Scripture: Then Jacob called his sons and said, “Gather yourselves together, that I may tell you what shall happen to you in days to come. Genesis 49:1 ESV
Observation: Having settled in Goshen, the Lord extends Jacob’s life another seventeen years to where he could witness Joseph thrive in his leadership position and even see Joseph’s two sons grow into young men. So in his last days, Jacob summons Joseph and asks his son to swear that he will take Jacob’s soon deceased body back to his family burial site in Canaan. Soon after, Joseph hears that his father is ill and near death. So he takes his two sons, Manasseh and Ephraim, to visit his father. When they arrive, Jacob musters enough strength to sit up and bless Joseph’s sons, but not before pronouncing that the two sons are Jacob’s inheritance. Thus, Jacob’s declaration establishes the tribes of Manasseh and Ephriam as substitutes for Joseph and Levis’ clans in the future Promised Land.
Finally, Jacob gathers all his sons and pronounces forthcoming blessings and consequences based on their character and past actions. Starting with the oldest and continuing in descending order, Jacob prophecies that Reuben shall not gain preeminence as the oldest son because he slept with Jacob’s concubine. And he curses Simeon and Levi (who exacted murderous revenge on the Hivites), declaring that they will be divided and scattered in the Promised Land. For the rest of his sons, Jacob pronounces positive outcomes. In particular, though, he declares that Judah is a lion’s cub of whom the ruler’s staff shall not depart until tribute comes to him and the people obey him (49:9-10).
Takeaway: Why does Judah receive this most incredible blessing? He reasoned with his brothers not to kill the teenage Joseph and later pledged his life to assure Jacob of Benjamen’s safe return and then offered himself as a substitute servant to free Benjamen when tested by Joseph. In sum, he demonstrated humility and sacrificial love for his two younger brothers when under duress. Thus, as Micah would foretell, the Messiah (our suffering servant who offered himself as a substitute sacrifice for our sins) would come from this highly exalted tribe (Micah 5:2). And as John reports in his revelation of the end times, Jesus is “the Lion of the tribe of Judah” (Revelation 5:5).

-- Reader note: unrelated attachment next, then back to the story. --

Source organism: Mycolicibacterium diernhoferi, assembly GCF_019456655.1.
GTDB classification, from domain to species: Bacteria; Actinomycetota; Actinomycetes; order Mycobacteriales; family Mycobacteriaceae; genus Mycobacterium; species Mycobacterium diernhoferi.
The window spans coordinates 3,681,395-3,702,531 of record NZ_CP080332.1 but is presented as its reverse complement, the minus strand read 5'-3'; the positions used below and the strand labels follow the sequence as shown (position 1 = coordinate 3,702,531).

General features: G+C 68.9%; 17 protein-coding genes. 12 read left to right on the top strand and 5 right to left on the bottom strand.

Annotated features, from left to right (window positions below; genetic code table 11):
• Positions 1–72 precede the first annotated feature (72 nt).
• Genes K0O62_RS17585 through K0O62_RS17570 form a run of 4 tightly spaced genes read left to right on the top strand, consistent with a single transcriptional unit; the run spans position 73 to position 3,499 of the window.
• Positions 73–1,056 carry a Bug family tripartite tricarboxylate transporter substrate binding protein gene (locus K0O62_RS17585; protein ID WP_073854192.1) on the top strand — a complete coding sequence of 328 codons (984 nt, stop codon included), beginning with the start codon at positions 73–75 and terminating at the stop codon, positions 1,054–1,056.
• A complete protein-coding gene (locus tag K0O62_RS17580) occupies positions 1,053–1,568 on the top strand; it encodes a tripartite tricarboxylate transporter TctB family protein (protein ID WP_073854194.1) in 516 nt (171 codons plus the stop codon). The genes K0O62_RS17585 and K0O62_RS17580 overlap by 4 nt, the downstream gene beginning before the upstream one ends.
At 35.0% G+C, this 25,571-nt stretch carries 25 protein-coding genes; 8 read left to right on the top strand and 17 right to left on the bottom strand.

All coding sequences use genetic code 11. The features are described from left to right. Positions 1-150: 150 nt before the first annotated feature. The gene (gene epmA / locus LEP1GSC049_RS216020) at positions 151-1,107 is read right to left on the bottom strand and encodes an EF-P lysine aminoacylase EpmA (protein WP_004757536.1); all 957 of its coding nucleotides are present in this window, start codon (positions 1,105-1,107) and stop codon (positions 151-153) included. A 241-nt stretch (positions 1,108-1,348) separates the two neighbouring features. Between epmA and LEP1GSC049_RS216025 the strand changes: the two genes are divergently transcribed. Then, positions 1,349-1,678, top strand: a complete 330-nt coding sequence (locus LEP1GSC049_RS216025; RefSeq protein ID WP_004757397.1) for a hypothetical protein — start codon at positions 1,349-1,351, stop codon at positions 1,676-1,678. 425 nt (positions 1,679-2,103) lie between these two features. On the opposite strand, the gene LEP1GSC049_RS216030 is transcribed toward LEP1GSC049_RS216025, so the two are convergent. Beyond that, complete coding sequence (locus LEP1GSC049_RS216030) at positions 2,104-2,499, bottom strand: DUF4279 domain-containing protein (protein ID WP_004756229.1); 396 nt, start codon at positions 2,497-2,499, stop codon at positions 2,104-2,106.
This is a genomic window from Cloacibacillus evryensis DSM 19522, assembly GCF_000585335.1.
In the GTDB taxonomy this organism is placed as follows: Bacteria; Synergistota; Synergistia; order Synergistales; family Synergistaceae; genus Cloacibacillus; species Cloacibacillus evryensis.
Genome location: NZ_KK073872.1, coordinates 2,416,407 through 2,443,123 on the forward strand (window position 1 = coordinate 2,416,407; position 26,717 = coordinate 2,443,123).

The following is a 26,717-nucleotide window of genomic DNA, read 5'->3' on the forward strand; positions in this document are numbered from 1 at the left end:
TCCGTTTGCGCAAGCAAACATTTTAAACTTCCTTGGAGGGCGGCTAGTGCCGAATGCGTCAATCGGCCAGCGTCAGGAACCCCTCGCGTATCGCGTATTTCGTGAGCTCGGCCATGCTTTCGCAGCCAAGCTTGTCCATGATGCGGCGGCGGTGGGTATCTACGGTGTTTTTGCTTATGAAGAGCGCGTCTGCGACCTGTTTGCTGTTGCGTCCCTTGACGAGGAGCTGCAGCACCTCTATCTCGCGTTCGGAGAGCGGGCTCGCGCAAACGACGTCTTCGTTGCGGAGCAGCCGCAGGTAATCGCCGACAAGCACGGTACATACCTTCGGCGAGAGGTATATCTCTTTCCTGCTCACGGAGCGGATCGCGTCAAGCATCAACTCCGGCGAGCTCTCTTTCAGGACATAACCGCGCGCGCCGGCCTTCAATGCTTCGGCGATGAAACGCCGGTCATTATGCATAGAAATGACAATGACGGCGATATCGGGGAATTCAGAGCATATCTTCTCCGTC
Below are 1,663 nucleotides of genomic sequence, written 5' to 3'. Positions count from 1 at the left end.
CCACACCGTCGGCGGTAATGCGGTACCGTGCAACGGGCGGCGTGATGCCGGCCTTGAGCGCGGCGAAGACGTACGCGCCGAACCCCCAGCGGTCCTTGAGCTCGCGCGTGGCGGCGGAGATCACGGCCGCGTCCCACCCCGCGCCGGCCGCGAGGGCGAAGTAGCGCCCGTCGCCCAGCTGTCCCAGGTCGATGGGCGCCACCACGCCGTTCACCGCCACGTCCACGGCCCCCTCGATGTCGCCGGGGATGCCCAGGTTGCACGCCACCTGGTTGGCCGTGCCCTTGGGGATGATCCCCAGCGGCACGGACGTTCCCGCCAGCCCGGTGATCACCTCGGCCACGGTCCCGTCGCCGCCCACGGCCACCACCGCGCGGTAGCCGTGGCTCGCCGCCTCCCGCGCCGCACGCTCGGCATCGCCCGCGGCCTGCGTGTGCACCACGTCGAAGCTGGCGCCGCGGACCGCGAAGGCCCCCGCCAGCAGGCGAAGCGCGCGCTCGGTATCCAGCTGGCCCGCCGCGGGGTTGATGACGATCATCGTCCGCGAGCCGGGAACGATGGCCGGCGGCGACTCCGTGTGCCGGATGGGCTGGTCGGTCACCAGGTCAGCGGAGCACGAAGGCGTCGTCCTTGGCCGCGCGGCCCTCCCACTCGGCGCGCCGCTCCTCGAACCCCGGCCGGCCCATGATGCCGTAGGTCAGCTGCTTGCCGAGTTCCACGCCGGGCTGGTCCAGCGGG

But what about the future generations of those cursed? Thanks to God, there is redemption! Moses and Aaron will rise from the tribe of Levi and lead the nation to the Promised Land. And while scattered among the other tribes without land for their possession, God himself is the Levites’ inheritance. They shall live on the food offerings presented to the Lord (Deuteronomy 18:1-2) and receive refuge cities within the territories of the other tribes (Numbers 35).
So what does this mean for you and me? Our past sins sometimes leave a long trail of consequences. Thankfully, though, our Lion of Judah has paid the price for our trespasses. And his Holy Spirit, in due time, will lead us onto paths of redemption where our once scattered lives find refuge in our Lord, for Christ is our inheritance!
Prayer: Father God, we thank you for your Son, the Lion of Judah, who is our inheritance. Would you please help us cooperate with your Holy Spirit to rise above the consequences of our sins to live lives worthy of our calling as your beloved, redeemed children? Amen.
Rev. Gordon Green, M.Div., M.A. Counseling